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Bethesda Row in Maryland decorated for the holidays
Public Policy

No Shutdown, No Snowstorm, No Problem This Season

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Matthew Shay

What a difference a year makes.

This time a year ago, consumer confidence was reeling after a government shutdown. The time between Thanksgiving and Christmas was almost a week shorter than the year before, reducing the number of selling days during retailers’ most important time of the year. And one of the coldest winters in recent memory was beginning, keeping many shoppers at home. As a result, holiday retail sales grew only a modest 3.1 percent.

This year, Congress has kept the government running, there’s an extra day between Thanksgiving and Christmas and — while it’s too soon to predict the weather — only 41 percent of shoppers are worried about the economy, down from 51 percent last year. Unemployment was at 5.9 percent in September, down from 7.2 percent at the same time last year and at the lowest level since July 2008.

As a result, NRF is forecasting a healthy 4.1 percent increase in holiday sales, a full percentage point higher than last year. And our research shows consumers are expected to spend an average of $804, totaling $616.9 billion.

Consumers are still looking for bargains and Washington still has work to do (like addressing online sales tax collection, fixing the flawed Affordable Care Act and blocking job killers like a minimum wage hike or overtime expansion), but that’s a lot better outlook than a year ago.

Many consumers have already begun shopping — 40 percent were in stores before Halloween — but Black Friday remains the traditional kickoff to the holiday season. In fact, the spending frenzy has grown to encompass both ends of the long weekend. Many retailers now open on Thanksgiving Day, Small Business Saturday has quickly grown as the day when consumers are encouraged to embrace independent merchants and millions of shoppers go online on Cyber Monday to partake of endless e-commerce deals.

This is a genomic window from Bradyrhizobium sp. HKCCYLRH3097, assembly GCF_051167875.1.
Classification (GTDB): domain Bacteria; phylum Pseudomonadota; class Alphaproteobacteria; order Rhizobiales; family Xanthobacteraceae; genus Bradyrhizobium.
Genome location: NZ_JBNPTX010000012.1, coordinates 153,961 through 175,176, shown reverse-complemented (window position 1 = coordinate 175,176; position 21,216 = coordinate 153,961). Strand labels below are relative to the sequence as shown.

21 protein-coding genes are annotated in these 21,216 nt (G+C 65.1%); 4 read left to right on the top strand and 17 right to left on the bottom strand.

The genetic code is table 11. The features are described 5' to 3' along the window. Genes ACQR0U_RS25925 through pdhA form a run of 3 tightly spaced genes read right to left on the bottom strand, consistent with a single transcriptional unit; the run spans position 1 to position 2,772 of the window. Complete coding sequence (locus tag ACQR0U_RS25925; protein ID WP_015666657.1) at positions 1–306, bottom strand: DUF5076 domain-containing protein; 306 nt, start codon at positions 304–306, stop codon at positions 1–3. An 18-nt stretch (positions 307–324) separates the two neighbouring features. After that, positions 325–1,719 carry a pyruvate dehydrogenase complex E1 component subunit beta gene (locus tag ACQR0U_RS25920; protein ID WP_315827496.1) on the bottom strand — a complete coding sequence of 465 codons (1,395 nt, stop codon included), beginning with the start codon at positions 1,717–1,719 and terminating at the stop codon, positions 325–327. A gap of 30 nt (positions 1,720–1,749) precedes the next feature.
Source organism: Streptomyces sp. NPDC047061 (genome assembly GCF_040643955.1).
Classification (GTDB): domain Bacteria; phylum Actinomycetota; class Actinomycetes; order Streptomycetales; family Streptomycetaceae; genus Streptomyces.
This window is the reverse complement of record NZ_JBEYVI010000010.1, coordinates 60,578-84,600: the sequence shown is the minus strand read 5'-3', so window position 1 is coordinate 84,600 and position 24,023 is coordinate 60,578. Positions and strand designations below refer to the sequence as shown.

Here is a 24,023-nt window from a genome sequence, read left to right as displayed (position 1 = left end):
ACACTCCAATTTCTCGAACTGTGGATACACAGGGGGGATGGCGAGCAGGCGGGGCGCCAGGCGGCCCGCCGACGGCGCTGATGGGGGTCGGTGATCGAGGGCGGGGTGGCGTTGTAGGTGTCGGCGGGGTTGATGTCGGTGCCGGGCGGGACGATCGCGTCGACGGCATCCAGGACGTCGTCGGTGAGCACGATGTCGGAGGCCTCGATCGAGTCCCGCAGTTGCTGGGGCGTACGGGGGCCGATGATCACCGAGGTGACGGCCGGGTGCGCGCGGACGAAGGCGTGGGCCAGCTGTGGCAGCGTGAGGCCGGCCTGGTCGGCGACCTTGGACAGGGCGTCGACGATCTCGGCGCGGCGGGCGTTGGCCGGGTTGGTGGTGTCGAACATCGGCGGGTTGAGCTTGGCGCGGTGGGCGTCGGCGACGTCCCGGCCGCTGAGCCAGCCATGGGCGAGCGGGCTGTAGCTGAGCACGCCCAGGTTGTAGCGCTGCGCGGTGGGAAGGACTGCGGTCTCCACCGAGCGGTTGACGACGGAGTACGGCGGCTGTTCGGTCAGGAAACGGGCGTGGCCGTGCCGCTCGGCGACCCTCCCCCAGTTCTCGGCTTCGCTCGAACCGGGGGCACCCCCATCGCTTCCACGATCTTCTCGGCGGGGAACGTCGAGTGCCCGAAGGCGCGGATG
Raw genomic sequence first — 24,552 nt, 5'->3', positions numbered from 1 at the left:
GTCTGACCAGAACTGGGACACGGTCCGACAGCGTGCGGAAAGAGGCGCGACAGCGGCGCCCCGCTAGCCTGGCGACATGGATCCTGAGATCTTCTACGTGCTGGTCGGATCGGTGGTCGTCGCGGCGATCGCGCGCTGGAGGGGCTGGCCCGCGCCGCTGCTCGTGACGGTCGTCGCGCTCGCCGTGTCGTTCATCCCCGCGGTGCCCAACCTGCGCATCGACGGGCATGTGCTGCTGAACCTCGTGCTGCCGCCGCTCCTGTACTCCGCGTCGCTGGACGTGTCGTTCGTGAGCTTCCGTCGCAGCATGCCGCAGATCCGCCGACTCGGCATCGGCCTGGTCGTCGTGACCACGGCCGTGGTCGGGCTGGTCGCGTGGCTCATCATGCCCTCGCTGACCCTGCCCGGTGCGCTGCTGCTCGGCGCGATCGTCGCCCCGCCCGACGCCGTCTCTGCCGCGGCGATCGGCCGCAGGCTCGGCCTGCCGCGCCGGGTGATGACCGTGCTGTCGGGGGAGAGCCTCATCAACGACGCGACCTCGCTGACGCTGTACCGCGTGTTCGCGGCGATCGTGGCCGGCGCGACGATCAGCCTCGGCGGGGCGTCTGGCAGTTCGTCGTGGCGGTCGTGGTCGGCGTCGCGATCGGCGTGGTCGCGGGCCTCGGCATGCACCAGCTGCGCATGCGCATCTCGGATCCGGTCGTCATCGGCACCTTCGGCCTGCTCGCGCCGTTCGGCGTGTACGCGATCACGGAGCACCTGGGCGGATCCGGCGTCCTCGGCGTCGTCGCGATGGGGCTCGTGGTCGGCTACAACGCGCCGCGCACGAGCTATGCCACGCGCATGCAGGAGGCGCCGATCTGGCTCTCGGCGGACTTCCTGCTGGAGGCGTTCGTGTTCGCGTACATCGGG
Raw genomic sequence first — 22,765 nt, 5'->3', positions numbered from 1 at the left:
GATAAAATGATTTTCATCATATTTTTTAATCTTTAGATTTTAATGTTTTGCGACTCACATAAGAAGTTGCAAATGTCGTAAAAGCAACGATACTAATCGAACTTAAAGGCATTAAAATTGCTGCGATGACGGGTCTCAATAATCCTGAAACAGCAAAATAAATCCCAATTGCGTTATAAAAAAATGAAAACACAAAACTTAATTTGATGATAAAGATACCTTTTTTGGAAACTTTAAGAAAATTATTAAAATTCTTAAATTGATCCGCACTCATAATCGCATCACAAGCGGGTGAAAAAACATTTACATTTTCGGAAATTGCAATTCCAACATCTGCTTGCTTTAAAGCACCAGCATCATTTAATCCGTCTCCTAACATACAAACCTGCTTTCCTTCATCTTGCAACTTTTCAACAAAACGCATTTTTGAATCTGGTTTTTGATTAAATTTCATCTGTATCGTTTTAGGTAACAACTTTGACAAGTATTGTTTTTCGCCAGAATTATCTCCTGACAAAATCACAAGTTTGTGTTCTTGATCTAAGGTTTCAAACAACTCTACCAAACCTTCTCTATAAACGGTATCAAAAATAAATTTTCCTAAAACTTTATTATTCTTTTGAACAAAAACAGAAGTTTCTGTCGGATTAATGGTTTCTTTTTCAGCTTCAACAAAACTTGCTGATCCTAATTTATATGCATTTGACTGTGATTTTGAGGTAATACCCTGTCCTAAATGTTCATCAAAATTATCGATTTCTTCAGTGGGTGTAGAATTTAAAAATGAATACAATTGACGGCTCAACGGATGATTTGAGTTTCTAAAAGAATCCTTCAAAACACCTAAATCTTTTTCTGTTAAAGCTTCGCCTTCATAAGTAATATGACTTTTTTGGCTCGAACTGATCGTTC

Last year, 45 million people shopped on Thanksgiving Day, 92 million on Black Friday and 131 million on Cyber Monday. This year, we will be tracking Small Business Saturday for the first time and expect the numbers to be significant — more than 95 percent of retailers are small businesses operating a single location. These small retailers range from entrepreneurial startups to established icons of their communities handed down from generation to generation; all deserve consumers’ support as they struggle against larger competitors and, increasingly, online sellers who might be half a world away.

A strong increase in holiday sales would be a welcome boost for retailers given the volatile first half of the year and the uneventful summer. Though consumer incomes and spending patterns have grown moderately but erratically this year, shoppers are clearly in a better place than last year and the extra spending power could translate into good news for retailers.

Our industry has plenty of reasons to be optimistic this holiday season. But it will still be up to retailers to devise the right mix of products and value that will make consumers respond.



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